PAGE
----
The out-of-court settlement arrived at last month between a mother and an NHS trust following the death of her paranoid schizophrenic son while he was under the trust’s care will make it easier for victims to recover damages in similar cases. The case also has wide implications for the care of vulnerable adult patients in state-owned institutions such as hospitals and psychiatric units.
The settlement will pave the way for other parents of unmarried adult children who have died while in the care of the state to sue for damages using the Human Rights Act (HRA).
Under the Fatal Accidents Act, claims can be made following a person’s death due to negligence. However, it is not possible to recover any form of compensation if the deceased was unmarried and over 18. It can be devastating for relatives to learn that, when a relation has been killed due to negligent treatment, there can be no claim for compensation.
As a result of the HRA, it is now possible for the relatives of an adult child to bring a claim for their bereavement, even when the child is unmarried. This development in the law is likely to be particularly relevant to relatives of patients suffering a mental illness in the care of the state, as they are more likely to be over 18 and unmarried at the time of death, especially where there has been a systems error.
In October 2001, Jamie Comer, who was a paranoid schizophrenic, absconded from the Highcroft Hospital in Birmingham. He was later found dead on a nearby railway line, having been hit by a train. He had been admitted to the hospital, which is managed by Northern Birmingham Mental Health NHS Trust, in July 2000 under the Mental Health Act 1983.
In the days before his death, Comer absconded from an open ward and had to be brought back by the police, having told them he wished to jump off the Palisades shopping arcade. He had told his mother the day before he died that he wished to leave the hospital ward as he was unhappy and wanted to move to a hospital nearer to her. He also complained that his medication was making him worse. At the time of his death, he had been placed under close observation on a secure unit.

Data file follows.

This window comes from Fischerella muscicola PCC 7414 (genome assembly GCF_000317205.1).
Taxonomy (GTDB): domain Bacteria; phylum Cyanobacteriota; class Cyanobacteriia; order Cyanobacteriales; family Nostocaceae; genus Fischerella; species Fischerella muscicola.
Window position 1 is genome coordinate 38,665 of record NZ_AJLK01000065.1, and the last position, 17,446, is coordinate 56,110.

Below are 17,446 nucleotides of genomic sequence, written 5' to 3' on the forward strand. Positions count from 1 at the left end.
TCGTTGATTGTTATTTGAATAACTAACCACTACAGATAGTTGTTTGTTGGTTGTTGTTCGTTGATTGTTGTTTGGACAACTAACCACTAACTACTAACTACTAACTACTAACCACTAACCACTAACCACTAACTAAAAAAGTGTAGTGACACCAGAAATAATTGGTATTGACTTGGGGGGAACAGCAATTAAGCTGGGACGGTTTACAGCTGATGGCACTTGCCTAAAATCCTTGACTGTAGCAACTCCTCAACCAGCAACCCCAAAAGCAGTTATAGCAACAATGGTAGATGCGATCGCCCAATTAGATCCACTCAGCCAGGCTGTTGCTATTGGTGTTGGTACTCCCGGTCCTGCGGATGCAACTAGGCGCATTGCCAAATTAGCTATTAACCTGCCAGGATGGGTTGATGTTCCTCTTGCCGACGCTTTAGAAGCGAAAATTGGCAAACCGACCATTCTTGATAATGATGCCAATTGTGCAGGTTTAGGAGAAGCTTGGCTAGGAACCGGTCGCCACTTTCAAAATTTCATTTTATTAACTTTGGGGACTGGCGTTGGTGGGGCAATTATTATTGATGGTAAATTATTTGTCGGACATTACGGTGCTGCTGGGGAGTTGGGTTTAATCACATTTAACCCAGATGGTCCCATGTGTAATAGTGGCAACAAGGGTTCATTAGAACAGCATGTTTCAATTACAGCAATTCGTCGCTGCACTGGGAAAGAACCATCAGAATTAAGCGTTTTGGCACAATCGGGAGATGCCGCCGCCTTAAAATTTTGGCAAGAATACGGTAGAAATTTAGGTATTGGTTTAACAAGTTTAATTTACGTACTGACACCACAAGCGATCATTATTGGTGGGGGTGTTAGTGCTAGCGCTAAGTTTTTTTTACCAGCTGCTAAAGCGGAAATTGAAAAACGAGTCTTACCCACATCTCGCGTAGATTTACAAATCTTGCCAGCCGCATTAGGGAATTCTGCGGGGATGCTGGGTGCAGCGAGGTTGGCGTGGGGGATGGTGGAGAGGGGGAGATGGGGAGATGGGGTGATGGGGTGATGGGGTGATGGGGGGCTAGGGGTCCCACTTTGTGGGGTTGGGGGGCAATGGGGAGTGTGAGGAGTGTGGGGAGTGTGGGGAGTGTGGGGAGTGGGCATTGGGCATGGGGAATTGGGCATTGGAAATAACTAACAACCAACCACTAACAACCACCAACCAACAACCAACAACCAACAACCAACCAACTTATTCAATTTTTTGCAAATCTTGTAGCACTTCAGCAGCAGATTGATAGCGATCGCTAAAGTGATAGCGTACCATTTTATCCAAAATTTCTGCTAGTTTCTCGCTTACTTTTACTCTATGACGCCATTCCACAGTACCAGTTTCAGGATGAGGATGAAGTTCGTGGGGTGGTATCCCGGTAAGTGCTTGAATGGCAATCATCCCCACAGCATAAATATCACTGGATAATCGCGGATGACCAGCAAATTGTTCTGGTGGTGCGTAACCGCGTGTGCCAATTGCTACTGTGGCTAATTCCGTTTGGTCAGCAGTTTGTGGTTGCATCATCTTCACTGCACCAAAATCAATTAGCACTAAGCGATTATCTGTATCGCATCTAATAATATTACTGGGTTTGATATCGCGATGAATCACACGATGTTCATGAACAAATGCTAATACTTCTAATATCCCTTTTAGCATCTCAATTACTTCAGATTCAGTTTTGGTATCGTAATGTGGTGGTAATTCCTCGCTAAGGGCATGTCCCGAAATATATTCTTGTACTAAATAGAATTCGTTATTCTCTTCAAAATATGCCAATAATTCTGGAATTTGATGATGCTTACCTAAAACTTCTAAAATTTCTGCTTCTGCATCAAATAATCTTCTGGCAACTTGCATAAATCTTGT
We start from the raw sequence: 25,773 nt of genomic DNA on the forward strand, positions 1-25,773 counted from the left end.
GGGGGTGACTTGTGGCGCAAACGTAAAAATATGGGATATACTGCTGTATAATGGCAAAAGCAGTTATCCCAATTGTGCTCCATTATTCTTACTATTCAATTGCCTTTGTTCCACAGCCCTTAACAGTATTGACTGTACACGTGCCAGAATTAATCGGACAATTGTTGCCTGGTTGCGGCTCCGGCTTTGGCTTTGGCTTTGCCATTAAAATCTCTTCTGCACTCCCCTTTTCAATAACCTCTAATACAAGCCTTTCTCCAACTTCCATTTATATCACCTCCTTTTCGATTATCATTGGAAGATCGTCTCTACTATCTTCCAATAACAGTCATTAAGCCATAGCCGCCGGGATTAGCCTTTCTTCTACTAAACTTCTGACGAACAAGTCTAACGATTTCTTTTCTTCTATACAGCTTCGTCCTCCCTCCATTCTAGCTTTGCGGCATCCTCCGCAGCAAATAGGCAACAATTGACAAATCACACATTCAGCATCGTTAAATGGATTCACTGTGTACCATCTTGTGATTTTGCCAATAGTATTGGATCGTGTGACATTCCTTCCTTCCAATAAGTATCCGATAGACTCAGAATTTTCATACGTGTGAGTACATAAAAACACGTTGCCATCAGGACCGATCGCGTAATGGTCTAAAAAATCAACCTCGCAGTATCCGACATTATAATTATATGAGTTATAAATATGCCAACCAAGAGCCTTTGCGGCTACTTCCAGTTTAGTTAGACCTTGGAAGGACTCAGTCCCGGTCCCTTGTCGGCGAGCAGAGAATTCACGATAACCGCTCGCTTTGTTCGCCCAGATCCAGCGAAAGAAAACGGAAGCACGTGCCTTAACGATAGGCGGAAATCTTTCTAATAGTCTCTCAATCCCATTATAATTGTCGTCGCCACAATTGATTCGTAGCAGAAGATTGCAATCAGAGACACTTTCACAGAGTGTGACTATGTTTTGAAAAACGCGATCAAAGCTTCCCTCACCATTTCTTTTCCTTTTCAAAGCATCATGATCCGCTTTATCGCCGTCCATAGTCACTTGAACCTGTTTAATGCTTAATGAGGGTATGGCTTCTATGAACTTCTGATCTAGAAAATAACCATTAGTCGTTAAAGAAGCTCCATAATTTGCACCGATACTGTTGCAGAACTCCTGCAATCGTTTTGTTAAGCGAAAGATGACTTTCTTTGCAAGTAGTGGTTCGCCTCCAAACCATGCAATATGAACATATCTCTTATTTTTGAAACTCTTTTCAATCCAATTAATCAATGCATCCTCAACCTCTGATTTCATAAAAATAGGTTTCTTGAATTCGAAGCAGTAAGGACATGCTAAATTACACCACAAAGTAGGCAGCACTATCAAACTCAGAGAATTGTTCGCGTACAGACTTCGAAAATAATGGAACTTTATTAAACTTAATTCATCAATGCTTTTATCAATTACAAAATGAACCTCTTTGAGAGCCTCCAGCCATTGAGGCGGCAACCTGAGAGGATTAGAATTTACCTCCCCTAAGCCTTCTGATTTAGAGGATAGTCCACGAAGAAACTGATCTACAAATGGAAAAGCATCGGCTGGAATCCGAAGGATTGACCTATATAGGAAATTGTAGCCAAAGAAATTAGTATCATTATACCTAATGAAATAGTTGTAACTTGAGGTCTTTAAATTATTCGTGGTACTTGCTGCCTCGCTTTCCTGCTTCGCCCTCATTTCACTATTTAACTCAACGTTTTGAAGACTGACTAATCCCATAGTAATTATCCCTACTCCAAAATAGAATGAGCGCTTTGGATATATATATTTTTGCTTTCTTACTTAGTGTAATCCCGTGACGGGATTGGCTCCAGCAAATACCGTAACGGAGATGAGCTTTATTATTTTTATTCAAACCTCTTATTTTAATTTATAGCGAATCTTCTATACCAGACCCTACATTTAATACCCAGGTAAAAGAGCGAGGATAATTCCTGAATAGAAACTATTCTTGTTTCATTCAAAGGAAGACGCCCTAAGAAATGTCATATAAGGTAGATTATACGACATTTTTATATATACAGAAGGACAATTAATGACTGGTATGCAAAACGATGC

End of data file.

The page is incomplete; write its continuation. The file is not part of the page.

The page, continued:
In March 2002 there was an inquest, which returned an open verdict. However, Comer’s mother was left questioning how her son could have kicked open a magnetically locked door while wearing training shoes.
A legal investigation followed in relation to the state’s duty to carry out a proper investigation into the death under Article 2 of the European Convention on Human Rights. This was completed in February 2004 when the hospital’s internal inquiry report was obtained.
The report revealed that concerns about the locks on the ward had appeared some 18 months before Comer died and that no risk assessment had been carried out; that the door had been in a poor condition; and that the magnetic locks had not been maintained properly. There followed an admission of negligence by the NHS trust.
However, even though negligence had been admitted, any damages would be limited under the Fatal Accidents Act to the negligible costs of the funeral, because Comer was unmarried and over 18.
Under the HRA, however, Comer’s mother was able to argue successfully that his right to life had been violated due to a systems error and the trust consequently agreed to make a payment of £10,000 (which is equivalent to the statutory bereavement damages).